Additionally the individual or company must deliver a notice to the Minister of Finance specifying his name, address, nationality and the date and registration particulars of the instrument by which he has become the owner of the property and evidence of his payment in foreign currency.

If a foreigner wishes to purchase land in excess of the stipulated acreage, he must apply for a license from the President of the Republic in order to do so. The application must indicate the proposed land use and must comply with the controls and restrictions of the relevant planning and environmental authorities.

Stamp Duty


The next step in the conveyance is to have all the relevant documents stamped by the Board of Inland Revenue. The stamp duty varies according to whether documents being stamped concern Residential transfers, Commercial transfers or Land alone.

  • Residential Land

    Where the property is or includes a dwelling house and the property is kept for wholly or mainly residential purposes the stamp duty is as follows:

    Up to TT$450,000.00 0%
    Next TT$100,000.00 5%
    Next TT$100,000.00 7.5 %
    Over TT$650,000.00 10%
  • Commercial Property

    Where the Property is a commercial property the stamp payable is as follows:

    Under TT$300,000 2%
    Between TT$301,000 - $400,000 5%
    Between TT$401,000 - $500,000 7%
    Over TT$500,000 7% on the full amount
  • Land Alone

    Where the property sold contains land alone the stamp duty payable:

    Under TT$300,000 2%
    Between TT$301,000 - $400,000 5% on the full amount
    Over TT$401,000 7% on the full amount

Attorneys' Fees Charged for a Conveyance


The Attorneys' fees charged for any conveyance are stipulated in the Legal Profession Act, 1986 Rules - The Attorneys-at-law (remuneration) (non-contentious) business Rules, 1997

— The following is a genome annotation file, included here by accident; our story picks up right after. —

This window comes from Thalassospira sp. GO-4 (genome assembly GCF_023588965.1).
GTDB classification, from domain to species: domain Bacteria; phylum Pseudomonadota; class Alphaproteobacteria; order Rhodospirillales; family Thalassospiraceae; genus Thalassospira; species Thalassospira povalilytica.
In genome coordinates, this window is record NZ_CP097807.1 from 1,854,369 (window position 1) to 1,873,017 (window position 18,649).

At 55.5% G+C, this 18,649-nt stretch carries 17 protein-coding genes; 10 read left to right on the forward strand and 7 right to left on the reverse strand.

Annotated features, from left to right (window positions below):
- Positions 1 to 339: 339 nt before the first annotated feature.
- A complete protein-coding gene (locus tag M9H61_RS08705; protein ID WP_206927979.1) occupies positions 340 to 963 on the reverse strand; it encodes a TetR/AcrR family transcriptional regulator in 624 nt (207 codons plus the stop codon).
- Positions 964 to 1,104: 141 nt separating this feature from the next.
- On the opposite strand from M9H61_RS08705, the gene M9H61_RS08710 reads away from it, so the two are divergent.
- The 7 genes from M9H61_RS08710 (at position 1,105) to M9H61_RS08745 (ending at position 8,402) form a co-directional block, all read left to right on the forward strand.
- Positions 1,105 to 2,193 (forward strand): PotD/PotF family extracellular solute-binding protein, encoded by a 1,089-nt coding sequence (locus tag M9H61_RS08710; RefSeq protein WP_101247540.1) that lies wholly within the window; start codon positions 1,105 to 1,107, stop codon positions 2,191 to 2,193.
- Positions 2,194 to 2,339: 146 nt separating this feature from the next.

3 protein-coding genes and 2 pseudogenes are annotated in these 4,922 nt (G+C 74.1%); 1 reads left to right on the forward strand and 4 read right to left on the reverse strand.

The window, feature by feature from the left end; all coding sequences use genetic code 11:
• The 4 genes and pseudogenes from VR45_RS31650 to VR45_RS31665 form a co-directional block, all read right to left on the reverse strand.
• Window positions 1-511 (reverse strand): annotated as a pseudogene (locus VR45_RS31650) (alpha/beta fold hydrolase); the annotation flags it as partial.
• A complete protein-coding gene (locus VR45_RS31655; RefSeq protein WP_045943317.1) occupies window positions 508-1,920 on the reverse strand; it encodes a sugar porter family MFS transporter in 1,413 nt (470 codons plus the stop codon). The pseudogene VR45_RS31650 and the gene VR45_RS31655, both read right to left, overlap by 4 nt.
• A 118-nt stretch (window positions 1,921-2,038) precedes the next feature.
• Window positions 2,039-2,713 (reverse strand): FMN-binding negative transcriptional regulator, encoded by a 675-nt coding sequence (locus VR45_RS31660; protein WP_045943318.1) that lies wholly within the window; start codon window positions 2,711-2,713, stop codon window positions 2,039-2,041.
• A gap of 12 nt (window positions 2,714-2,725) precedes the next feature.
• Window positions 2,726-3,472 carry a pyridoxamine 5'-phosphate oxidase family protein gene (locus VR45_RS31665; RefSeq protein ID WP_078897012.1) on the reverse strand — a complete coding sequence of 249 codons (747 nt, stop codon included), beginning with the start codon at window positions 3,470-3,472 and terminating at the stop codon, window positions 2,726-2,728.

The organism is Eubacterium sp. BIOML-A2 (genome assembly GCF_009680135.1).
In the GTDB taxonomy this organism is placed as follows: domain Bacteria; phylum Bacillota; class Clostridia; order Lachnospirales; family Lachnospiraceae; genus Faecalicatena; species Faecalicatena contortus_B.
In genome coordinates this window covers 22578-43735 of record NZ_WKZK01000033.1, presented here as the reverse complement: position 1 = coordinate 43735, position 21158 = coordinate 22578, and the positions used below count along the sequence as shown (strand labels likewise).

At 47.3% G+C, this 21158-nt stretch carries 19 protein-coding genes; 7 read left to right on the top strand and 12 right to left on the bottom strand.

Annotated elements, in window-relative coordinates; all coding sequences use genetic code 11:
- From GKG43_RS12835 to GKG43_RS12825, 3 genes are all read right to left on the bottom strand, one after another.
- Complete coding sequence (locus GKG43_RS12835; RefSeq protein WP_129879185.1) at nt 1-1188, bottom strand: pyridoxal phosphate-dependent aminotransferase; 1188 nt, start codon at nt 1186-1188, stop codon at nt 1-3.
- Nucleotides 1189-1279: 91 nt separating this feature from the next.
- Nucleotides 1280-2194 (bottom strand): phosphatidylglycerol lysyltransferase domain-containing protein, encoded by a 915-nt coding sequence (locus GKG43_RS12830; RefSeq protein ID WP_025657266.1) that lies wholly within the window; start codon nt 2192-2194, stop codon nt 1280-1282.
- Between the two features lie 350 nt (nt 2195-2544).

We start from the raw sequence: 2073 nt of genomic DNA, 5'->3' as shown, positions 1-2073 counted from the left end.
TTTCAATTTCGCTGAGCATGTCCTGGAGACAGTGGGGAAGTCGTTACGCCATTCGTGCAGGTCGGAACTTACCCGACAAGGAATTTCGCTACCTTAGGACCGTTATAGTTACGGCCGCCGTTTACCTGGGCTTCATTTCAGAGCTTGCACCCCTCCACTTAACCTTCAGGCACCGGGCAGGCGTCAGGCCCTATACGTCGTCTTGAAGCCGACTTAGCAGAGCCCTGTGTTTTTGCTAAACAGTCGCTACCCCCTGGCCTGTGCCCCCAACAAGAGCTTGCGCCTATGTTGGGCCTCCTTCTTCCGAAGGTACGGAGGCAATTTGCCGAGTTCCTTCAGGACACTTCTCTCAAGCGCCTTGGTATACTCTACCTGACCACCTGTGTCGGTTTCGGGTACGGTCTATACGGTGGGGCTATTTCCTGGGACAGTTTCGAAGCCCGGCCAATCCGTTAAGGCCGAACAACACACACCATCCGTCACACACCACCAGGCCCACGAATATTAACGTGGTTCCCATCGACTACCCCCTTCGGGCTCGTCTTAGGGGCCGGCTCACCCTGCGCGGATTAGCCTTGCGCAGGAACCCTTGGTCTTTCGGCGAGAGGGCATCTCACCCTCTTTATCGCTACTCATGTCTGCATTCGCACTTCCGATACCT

The scale of charges for common law conveyancing transactions -

For preparing Conveyances or Mortgages is as follows:

  • For a Conveyance or Mortgage not Exceeding TT$100,000 - One and one half percent of the consideration with a minimum fee of TT$400.
  • For a Conveyance or Mortgage exceeding TT$100,000 but not exceeding TT$500,000 - One and one half percent of the first TT$100,000 and three-fourths percent of the consideration in excess of TT$100,000.
  • For a Conveyance or Mortgage exceeding TT$500,000 and not exceeding TT$20,000,000 - the same charges as on the consideration of TT$500,000 plus one half percent on the excess beyond TT$500,000.

The scale of charges for R.P.O. transactions for preparing transfers and Mortgages is as follows:

  • For a Transfer or Mortgage not exceeding TT$25,000 - TT$500
  • For a Transfer or Mortgage exceeding TT$25,000 - TT$500 for the first TT$25,000 of the consideration and TT$30 for every TT$5,000 or part thereof of the consideration in excess of TT$25,000

Measures of land used in Conveyancing


40 Perches 1 Rood
4 Roods 1 Acre
3 Acres + 32 Perches 1 Quarree
8 Lots 1 Acre
2 Lots 1 Rood
2.471 Acres 1 Hectare
0.4047 Hectares 1 Acre
43,560 Square Feet 1 Acre

Area


To convert Multiply By
Square Feet to sq. metres 0.92903
Acres to sq.metres 4,046.856
Acres to hectares 0.040469

The material contained in this site provides general information on the laws of Trinidad and Tobago. Nothing in this site constitutes legal advice. Furthermore, we have no control over the websites to which we provide links to and are in no way responsible for their contents.